Guerrilla artist Shepard Fairey's posters, done in support of Barack Obama's candidacy for the U.S. presidency, won the Brit Insurance Design of the Year 2009 contest, which was organized by the Design Museum of London.
Fairey's posters triumphed over 90 other designs.
Fairey was praised by the judges for designing posters that “breathed new life into a form that had lost its purpose,” and because the posters “came not from a marketing campaign, but as a self-initiated fundraising campaign.”
Some other awards—in individual categories—included the following:
Interactive: Make Magazine, which covered home kits to make technology projects easily.
Fashion: Italian Vogue’s “Black Issue,” which pictured four black models on the cover and was devoted exclusively to successful black women.
Product: Singgih S. Kartono, who designed the Magno Wooden Radio, which was made of local, sustainable materials in an Indonesian village.
Architecture: Snohetta, for designing Norway's New Oslo Opera House.
Sunday, February 1, 2009
Saks Fifth Avenue hired guerilla artist Shepard Fairey recently to design advertisements, catalog covers, and shopping bags. Fairey became famous as the designer of several posters of Barack Obama during his run for the U.S. presidency, one of which was sold on Obama's Web site.
As with the Obama poster creations, Fairey's commercial work is influenced by Soviet Constructivist Art from the 1920s and 1930s, especially the work of Alexander Rodchenko, who combined photographic images, slanted perspectives, and bright, primary colors. He also borrows from the Bauhaus School, whose artists frequently used diagonal lines and lettering. These influences are evident in Fairey's ad for a slouchy bag, for example, which features an angled model with a raised fist—indicating that she is for the "rights of the people" as well as "arming" herself with a slouchy bag—along with red areas and white diagonal lines.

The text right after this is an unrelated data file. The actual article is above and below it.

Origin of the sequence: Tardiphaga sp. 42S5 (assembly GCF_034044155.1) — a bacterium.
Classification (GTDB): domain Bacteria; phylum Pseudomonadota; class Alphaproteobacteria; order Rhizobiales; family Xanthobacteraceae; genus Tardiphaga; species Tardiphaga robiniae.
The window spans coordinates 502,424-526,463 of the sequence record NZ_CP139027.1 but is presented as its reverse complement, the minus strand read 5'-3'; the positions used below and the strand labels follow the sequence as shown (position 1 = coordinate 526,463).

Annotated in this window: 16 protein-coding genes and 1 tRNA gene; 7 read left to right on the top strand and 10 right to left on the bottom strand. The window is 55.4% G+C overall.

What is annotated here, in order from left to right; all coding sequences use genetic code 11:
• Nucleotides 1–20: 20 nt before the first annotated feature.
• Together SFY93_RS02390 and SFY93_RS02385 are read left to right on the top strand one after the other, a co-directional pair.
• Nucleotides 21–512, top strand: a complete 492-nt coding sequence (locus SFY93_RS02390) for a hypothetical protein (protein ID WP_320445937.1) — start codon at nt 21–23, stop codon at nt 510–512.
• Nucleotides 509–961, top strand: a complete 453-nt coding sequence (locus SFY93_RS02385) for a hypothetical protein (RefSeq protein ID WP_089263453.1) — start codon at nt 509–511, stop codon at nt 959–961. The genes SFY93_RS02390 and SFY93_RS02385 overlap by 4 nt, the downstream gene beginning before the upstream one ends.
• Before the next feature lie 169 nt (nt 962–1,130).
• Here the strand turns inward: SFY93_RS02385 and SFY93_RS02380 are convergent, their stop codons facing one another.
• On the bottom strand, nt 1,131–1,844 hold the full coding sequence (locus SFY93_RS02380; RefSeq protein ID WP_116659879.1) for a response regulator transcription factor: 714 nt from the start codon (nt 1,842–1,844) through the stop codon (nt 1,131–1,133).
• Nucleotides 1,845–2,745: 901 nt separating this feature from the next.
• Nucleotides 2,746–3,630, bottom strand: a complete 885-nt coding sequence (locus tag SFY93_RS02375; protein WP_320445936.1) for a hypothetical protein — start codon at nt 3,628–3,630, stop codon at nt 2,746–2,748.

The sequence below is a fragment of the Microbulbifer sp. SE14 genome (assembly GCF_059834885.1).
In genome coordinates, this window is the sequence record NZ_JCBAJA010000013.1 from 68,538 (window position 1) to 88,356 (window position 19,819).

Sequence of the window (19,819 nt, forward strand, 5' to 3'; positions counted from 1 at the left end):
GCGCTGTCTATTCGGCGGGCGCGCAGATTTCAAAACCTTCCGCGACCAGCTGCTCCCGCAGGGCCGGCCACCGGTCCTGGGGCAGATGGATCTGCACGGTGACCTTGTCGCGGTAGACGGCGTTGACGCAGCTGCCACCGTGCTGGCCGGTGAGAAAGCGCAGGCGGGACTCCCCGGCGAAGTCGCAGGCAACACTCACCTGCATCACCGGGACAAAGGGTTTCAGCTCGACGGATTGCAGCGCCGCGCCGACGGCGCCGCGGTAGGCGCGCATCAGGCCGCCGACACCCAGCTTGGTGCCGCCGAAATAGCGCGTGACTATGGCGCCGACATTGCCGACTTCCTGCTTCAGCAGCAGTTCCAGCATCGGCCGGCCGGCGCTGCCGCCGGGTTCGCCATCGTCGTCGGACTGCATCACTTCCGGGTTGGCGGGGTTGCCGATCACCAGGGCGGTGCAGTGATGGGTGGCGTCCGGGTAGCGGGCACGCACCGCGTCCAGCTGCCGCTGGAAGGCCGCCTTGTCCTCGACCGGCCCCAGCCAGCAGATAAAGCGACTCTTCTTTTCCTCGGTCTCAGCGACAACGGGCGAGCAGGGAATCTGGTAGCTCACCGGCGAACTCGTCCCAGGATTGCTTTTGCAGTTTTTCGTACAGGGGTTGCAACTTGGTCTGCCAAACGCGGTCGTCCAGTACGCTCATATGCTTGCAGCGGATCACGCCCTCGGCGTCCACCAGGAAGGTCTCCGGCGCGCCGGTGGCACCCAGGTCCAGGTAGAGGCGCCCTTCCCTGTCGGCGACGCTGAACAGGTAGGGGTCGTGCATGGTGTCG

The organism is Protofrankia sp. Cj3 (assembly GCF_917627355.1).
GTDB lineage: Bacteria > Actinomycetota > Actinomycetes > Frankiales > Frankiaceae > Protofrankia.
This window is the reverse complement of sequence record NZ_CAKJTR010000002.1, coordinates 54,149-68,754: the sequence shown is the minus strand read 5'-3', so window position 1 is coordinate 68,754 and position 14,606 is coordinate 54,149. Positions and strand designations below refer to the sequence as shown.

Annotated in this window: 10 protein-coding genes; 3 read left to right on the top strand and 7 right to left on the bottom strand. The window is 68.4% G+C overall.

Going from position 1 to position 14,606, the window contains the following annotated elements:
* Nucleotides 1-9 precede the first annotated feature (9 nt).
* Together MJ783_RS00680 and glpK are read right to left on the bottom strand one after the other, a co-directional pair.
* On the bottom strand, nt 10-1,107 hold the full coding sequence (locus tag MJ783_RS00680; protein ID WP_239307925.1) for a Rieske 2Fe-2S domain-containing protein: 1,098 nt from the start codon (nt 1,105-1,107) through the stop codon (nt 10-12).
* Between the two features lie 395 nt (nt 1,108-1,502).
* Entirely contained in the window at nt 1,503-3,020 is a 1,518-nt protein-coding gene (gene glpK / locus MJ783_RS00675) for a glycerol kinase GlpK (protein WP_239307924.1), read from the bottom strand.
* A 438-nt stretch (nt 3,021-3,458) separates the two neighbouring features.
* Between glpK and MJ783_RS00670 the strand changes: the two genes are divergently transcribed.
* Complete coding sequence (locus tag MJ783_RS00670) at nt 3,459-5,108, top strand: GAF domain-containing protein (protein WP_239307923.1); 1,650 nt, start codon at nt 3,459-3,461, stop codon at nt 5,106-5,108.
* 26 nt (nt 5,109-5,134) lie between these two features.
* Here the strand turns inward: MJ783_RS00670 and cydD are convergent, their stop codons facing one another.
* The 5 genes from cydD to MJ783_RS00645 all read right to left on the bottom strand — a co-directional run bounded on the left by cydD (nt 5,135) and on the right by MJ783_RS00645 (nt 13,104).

All of Fairey's work is propaganda, but in the best sense: it's goal is to influence an audience's emotions to promote a product, often inspiring viewers. According to Terron Schaefer, senior vice president for marketing at Saks, as quoted in The New York Times: "What we do very day, really, is propaganda." All advertising can be considered propaganda, of course. But I think that Fairey's comment about his work for Saks (also quoted in The New York Times) is more on the money when he stated that his goal was just to get attention.
Monday, January 19, 2009
Shepard Fairey's "Hope" poster, which became the most famous icon of Barack Obama's presidential campaign, was unveiled at the National Portrait Gallery, in Washington, DC, on January 17. Fairey is a guerrilla artist, who previously was best known for his "Andre the Giant Has a Posse" street-art posters and stickers, which promoted the huge wrestler in the late 1980s.
The National Portrait Gallery's blog stated: "Early in 2008, Fairey produced his first Obama portrait, with a stenciled face, visionary upward glance, and the caption 'Progress.' In this second version, Fairey repeated the heroic pose and patriotic color scheme, substituting the slogan 'Hope' .... The campaign sold 50,000 official posters; a San Francisco streetwear company produced T-shirts; grassroots organizations disseminated hundreds of thousands of stickers; and a free downloadable version generated countless repetitions."
Tuesday, December 16, 2008
The design team that developed the Obama ’08 campaign logo team started its work at the end of 2006. Led by Sol Sender, the team of designers generated many different logos in two weeks, including the one chosen, which became perhaps the most famous political logo ever: an "O" with a rising sun and red-white-and-blue fields. The Obama logo debuted in February 2007, when the Illinois senator announced his candidacy.
Here's a video piece that features Sender discussing the development of the logo. Also included are designs that were not selected. Of the three finalists, the one selected was by far the best, I feel! What do you think?
Sender now works for VSA Partners, a design agency that creates brand strategies, visual identities, marketing communications, and more.